- The Users's Guide is updated to mention *_HOST_* rather than
       - coding-style.html in the commentary now contains a section on
         platform defines.  There are further doc updates to come.
      Thanks to Wolfgang Thaller for pointing me in the right direction.
  12. 27 Sep, 2004 1 commit
  13. 12 Sep, 2004 1 commit
  14. 08 Oct, 2003 1 commit
    • wolfgang's avatar
      [project @ 2003-10-08 09:42:34 by wolfgang] · 2203c0ce
      wolfgang authored
      Mac OS X/PowerPC:
      Learn to cope with out-of-range relative jumps.
      PowerPC relative branch instructions have a 24 bit displacement field.
      As PPC code is always 4-byte-aligned, this yields a +-32MB range.
      If a particular imported symbol is outside this range, we have to redirect
      the jump to a short piece of new code that just loads the 32bit absolute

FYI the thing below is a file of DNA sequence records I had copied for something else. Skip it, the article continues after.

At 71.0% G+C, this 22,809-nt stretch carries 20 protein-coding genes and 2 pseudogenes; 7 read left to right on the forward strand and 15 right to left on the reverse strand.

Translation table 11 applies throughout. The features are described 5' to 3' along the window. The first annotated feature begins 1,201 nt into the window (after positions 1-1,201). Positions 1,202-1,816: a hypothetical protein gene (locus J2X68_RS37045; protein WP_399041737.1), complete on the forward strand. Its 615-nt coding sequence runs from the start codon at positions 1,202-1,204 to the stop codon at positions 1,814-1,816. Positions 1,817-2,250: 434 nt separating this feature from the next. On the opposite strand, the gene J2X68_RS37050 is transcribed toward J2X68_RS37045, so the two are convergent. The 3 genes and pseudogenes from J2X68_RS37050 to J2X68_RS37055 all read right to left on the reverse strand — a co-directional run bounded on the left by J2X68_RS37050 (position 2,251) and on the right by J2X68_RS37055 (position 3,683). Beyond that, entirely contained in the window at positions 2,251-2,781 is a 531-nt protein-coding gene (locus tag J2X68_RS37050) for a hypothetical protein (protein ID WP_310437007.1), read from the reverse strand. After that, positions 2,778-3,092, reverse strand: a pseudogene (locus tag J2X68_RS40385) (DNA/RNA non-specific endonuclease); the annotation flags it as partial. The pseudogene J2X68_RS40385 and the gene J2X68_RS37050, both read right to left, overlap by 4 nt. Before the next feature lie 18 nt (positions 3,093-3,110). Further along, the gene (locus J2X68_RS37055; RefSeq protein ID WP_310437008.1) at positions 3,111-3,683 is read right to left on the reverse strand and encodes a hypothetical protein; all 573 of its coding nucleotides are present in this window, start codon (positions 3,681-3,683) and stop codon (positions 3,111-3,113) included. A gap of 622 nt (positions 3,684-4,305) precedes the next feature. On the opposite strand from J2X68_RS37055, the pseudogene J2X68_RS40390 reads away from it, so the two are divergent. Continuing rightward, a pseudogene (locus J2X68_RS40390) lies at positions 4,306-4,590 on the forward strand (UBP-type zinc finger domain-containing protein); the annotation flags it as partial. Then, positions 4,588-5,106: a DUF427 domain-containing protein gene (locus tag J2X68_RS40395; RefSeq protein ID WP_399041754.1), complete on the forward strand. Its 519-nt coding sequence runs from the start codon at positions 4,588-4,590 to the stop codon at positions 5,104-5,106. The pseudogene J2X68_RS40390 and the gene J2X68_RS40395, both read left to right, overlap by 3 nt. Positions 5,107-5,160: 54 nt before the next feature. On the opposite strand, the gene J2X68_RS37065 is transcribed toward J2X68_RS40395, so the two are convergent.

address and jumps there.
  15. 09 Jun, 2002 1 commit
  16. 04 Sep, 2001 1 commit
    • sewardj's avatar
      [project @ 2001-09-04 16:33:04 by sewardj] · 9c5f23d4
      sewardj authored
      Further linker fixes.  Record .bss space allocated, for the benefit of
      LOOKS_LIKE_GHC_INFO etc tests done by the GC.  In this commit, for
      Win32 only.
      Also some minor tweaks so that -package win32 can be loaded into GHCi.
  17. 29 Aug, 2001 1 commit
    • sewardj's avatar
      [project @ 2001-08-29 15:12:21 by sewardj] · cb97b80d
      sewardj authored
      Make the PEi386 linker able to handle symbols in .bss sections